• Detrusor hyper-reflexia;
  • neuromodulation;
  • functional magnetic stimulation

Objective To investigate the acute effects of functional magnetic stimulation (FMS) on detrusor hyper-reflexia using a multi-pulse magnetic stimulator.

Patients and methods Seven male patients with established and intractable detrusor hyper-reflexia following spinal cord injury were studied. No patient was on medication and none had had previous surgery for detrusor hyper-reflexia. After optimization of magnetic stimulation of S2–S4 sacral anterior roots by recording toe flexor electromyograms, unstable detrusor activity was provoked during cystometry by rapid infusion of fluid into the bladder. The provocation test produced consistent and predictable detrusor hyper-reflexia. On some provocations, supramaximal FMS at 20 pulses/s for 5 s was applied at detrusor pressures which were >15 cmH20.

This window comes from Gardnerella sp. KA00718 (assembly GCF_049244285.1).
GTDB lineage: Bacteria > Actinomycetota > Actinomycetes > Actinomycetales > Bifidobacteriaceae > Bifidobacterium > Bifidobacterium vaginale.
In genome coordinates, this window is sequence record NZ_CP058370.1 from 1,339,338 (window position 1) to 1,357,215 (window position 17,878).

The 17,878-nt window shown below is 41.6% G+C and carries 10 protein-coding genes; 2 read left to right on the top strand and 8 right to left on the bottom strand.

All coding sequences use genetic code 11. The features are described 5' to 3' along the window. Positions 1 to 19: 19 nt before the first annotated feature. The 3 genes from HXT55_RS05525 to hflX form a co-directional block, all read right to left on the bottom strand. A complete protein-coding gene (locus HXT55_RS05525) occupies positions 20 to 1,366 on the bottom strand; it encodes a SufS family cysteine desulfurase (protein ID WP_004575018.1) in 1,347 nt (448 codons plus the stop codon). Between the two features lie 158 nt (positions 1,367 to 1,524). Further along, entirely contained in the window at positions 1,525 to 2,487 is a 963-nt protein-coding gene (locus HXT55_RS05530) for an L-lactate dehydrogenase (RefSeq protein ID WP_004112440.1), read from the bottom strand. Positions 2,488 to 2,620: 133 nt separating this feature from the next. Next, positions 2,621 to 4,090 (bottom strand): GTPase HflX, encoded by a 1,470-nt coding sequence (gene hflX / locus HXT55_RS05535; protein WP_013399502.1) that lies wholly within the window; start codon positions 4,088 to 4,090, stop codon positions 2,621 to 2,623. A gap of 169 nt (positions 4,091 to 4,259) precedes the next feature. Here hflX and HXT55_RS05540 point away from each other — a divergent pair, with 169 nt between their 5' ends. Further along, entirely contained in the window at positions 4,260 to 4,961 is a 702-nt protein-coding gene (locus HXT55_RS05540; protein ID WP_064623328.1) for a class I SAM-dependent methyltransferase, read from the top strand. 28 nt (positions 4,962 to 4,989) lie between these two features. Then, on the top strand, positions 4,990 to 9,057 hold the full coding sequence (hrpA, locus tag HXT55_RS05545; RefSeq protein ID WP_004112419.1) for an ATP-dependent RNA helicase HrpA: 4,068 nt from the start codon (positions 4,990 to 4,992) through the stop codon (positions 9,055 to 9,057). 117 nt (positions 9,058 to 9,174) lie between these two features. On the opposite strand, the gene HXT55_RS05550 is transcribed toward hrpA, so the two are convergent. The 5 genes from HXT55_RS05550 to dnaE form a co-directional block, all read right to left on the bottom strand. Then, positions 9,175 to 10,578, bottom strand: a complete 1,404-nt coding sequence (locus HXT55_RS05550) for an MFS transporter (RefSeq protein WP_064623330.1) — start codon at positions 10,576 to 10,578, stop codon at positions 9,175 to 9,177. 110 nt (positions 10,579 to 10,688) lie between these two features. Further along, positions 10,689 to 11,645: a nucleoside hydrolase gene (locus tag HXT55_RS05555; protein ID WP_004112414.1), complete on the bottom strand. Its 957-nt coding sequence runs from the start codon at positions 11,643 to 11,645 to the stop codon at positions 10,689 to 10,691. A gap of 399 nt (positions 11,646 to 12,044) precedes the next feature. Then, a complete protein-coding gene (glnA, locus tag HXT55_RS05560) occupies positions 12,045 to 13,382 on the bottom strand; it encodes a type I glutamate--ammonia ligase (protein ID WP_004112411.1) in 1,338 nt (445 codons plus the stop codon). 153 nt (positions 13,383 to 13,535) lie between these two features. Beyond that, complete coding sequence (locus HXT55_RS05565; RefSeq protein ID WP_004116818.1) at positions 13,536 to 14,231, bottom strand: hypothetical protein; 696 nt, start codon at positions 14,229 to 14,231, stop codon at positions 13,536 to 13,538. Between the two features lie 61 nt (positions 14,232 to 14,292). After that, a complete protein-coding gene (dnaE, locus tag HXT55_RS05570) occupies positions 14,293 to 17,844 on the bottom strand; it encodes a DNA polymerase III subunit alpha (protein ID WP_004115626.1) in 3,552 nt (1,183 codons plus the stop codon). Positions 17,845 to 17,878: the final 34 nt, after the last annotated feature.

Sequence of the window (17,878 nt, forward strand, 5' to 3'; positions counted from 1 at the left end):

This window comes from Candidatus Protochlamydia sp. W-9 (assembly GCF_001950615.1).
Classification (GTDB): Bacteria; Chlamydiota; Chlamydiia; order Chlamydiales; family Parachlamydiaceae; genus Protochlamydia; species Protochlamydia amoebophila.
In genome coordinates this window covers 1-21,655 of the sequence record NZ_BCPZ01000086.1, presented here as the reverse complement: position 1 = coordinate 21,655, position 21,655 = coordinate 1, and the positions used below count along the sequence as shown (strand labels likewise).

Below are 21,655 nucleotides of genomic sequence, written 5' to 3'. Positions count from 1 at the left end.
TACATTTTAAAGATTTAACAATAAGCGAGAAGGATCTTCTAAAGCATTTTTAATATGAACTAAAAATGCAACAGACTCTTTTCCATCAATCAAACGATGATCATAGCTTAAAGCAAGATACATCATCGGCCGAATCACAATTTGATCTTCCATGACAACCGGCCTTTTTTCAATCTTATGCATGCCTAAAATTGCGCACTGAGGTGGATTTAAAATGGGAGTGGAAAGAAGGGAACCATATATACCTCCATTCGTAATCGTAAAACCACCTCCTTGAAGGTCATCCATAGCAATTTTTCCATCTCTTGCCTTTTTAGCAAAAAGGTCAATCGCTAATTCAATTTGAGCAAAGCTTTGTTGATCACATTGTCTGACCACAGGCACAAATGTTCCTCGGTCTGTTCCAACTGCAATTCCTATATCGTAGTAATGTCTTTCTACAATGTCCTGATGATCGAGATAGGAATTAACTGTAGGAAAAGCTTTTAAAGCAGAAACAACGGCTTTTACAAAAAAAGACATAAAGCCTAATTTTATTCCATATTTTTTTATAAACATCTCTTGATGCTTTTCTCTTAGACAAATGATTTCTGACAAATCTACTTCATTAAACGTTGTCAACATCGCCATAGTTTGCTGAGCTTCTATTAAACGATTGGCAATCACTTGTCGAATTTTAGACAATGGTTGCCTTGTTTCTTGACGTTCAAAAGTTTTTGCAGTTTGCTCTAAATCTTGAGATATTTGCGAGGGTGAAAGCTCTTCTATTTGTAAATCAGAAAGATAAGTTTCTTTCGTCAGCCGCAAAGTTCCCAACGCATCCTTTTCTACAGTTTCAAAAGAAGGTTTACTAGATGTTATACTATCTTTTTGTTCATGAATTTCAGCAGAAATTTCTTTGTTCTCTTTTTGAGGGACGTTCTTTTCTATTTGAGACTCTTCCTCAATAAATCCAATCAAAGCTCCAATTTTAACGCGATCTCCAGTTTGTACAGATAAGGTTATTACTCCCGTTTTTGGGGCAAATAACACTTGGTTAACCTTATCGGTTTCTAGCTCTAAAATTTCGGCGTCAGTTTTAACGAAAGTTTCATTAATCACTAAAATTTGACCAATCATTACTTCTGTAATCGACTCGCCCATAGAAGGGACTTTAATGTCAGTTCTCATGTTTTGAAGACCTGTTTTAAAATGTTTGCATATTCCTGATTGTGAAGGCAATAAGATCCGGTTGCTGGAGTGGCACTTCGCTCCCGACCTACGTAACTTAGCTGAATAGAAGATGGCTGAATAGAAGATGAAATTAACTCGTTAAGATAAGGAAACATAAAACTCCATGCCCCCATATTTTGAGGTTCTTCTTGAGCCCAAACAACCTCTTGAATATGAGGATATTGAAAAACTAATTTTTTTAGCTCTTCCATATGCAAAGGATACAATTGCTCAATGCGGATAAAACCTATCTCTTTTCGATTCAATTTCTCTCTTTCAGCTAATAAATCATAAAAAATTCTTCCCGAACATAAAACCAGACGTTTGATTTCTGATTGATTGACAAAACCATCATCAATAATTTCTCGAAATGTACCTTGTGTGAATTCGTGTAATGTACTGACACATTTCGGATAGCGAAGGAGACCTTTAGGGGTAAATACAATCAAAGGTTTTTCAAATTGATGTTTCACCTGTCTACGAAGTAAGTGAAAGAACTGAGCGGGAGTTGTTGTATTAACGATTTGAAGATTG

Results Following FMS there was an obvious acute suppression of detrusor hyper-reflexia. There was a profound reduction in detrusor contraction, as assessed by the area under the curves of detrusor pressure with time.

Conclusions Functional magnetic stimulation applied over the sacrum can profoundly suppress detrusor hyper-reflexia in man. It may provide a non-invasive method of assessing patients for implantable electrical neuromodulation devices and as a therapeutic option in its own right.